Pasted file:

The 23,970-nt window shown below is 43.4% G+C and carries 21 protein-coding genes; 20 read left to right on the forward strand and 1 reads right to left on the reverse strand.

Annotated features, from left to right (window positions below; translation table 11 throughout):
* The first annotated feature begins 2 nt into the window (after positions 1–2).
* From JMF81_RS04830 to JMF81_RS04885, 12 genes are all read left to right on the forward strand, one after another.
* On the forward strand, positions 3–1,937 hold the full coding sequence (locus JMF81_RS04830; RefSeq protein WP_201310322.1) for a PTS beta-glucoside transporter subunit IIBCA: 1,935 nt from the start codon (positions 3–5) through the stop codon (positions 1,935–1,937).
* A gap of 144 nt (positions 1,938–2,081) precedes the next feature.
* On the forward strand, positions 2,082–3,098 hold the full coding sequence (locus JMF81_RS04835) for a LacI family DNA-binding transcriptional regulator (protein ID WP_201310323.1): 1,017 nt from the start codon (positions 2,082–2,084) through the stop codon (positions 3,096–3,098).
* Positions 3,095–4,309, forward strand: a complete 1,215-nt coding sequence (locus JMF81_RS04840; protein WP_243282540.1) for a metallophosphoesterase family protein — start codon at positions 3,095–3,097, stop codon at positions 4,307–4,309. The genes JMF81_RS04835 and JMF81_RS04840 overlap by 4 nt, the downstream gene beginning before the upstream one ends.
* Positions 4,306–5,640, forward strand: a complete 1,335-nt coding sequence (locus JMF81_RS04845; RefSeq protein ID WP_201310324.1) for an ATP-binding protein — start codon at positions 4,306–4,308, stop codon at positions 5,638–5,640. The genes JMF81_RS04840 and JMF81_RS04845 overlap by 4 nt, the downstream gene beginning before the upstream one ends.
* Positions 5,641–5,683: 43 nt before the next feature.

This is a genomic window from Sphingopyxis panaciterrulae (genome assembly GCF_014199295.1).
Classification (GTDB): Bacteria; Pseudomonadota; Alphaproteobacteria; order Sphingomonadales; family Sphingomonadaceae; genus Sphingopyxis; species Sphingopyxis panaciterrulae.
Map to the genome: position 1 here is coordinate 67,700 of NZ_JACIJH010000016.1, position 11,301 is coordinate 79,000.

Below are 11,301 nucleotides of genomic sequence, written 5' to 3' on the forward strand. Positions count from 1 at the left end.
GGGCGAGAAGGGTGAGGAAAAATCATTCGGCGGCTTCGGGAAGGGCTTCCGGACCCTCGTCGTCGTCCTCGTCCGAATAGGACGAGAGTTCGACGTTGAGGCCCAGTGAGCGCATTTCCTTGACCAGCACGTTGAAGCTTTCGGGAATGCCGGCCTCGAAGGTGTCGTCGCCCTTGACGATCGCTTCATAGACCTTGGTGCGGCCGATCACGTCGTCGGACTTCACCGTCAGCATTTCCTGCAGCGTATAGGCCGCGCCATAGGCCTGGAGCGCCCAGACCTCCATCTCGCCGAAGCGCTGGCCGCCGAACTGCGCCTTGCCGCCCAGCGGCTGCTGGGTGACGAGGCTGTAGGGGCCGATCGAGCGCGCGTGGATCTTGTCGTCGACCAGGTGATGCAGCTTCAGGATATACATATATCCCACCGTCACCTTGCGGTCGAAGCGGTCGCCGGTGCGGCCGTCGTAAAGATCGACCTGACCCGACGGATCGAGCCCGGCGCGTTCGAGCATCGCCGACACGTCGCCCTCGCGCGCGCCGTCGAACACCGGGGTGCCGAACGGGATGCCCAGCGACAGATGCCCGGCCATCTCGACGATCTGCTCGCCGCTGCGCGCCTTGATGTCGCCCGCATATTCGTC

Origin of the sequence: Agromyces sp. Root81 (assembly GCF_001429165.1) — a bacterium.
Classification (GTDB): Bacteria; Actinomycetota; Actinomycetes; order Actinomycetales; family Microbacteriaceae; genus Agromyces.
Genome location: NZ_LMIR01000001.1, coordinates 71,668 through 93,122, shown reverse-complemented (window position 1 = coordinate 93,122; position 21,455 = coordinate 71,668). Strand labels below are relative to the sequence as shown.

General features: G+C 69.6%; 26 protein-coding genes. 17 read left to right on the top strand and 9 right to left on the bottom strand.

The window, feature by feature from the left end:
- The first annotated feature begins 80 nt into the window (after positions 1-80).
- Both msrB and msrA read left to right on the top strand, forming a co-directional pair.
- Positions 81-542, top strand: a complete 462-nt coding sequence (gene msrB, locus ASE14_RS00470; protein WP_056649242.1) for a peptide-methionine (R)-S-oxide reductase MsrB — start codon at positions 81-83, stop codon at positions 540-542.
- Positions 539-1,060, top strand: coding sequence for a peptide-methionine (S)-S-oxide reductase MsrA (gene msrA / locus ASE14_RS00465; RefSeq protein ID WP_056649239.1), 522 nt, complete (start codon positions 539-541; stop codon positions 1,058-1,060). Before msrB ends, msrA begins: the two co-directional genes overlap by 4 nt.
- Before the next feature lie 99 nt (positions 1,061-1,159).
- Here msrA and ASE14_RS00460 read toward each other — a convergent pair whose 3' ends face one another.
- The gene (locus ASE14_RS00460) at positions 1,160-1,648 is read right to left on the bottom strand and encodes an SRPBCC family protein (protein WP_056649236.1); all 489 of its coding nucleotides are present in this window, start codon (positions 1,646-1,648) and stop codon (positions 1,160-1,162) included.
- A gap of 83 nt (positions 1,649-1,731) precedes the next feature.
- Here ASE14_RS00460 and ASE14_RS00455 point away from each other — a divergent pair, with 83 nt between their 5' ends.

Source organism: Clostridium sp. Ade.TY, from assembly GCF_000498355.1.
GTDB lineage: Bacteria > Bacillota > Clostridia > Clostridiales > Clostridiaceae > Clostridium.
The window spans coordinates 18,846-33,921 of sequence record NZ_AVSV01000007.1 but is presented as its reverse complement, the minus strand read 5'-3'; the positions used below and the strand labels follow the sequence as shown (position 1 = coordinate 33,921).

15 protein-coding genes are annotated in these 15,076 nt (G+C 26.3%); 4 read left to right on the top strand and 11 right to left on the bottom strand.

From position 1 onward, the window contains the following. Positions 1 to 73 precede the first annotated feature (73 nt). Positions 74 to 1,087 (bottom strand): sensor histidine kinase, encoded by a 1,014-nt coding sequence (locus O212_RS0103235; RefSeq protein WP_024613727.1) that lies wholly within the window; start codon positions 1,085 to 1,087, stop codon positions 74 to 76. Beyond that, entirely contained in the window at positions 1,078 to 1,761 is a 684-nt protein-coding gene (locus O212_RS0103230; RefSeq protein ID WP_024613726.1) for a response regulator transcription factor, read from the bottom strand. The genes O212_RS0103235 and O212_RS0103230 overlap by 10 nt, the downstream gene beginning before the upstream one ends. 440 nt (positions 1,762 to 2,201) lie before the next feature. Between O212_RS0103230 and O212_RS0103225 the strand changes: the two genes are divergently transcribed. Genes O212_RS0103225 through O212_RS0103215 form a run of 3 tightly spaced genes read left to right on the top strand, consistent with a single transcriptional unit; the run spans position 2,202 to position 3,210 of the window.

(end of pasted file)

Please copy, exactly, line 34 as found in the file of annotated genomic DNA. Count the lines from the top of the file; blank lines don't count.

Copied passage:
From position 1 onward, the window contains the following. Positions 1 to 73 precede the first annotated feature (73 nt). Positions 74 to 1,087 (bottom strand): sensor histidine kinase, encoded by a 1,014-nt coding sequence (locus O212_RS0103235; RefSeq protein WP_024613727.1) that lies wholly within the window; start codon positions 1,085 to 1,087, stop codon positions 74 to 76. Beyond that, entirely contained in the window at positions 1,078 to 1,761 is a 684-nt protein-coding gene (locus O212_RS0103230; RefSeq protein ID WP_024613726.1) for a response regulator transcription factor, read from the bottom strand. The genes O212_RS0103235 and O212_RS0103230 overlap by 10 nt, the downstream gene beginning before the upstream one ends. 440 nt (positions 1,762 to 2,201) lie before the next feature. Between O212_RS0103230 and O212_RS0103225 the strand changes: the two genes are divergently transcribed. Genes O212_RS0103225 through O212_RS0103215 form a run of 3 tightly spaced genes read left to right on the top strand, consistent with a single transcriptional unit; the run spans position 2,202 to position 3,210 of the window.